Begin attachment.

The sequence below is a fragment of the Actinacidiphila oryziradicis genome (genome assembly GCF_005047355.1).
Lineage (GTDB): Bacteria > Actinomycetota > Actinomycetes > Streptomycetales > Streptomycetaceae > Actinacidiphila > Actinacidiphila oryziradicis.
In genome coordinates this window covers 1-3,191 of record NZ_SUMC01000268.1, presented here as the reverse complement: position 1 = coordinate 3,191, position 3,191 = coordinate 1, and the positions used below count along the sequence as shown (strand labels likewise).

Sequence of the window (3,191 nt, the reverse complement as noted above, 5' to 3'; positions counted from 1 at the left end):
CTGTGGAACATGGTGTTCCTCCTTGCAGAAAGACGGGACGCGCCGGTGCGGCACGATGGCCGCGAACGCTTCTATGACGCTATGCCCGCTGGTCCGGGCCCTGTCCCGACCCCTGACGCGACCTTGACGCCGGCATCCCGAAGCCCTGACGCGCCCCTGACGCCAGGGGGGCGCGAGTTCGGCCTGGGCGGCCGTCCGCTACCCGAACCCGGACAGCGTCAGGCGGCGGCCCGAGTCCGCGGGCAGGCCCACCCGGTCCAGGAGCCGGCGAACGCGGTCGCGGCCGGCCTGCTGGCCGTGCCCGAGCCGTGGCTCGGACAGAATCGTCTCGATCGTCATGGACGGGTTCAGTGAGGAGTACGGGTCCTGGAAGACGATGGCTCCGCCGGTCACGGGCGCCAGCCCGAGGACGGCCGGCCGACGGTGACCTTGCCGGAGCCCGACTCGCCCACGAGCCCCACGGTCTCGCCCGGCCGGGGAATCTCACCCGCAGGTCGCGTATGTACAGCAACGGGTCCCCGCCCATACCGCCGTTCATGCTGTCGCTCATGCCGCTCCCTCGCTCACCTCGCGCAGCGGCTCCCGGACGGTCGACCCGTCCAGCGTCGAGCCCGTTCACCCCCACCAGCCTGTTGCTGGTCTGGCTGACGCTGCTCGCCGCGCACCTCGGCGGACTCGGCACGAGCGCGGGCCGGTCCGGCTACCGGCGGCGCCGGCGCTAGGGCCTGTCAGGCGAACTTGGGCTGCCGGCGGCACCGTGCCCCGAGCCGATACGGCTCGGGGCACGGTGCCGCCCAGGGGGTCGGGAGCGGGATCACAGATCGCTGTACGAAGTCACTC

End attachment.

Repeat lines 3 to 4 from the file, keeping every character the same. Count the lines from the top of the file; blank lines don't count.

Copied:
In genome coordinates this window covers 1-3,191 of record NZ_SUMC01000268.1, presented here as the reverse complement: position 1 = coordinate 3,191, position 3,191 = coordinate 1, and the positions used below count along the sequence as shown (strand labels likewise).

Sequence of the window (3,191 nt, the reverse complement as noted above, 5' to 3'; positions counted from 1 at the left end):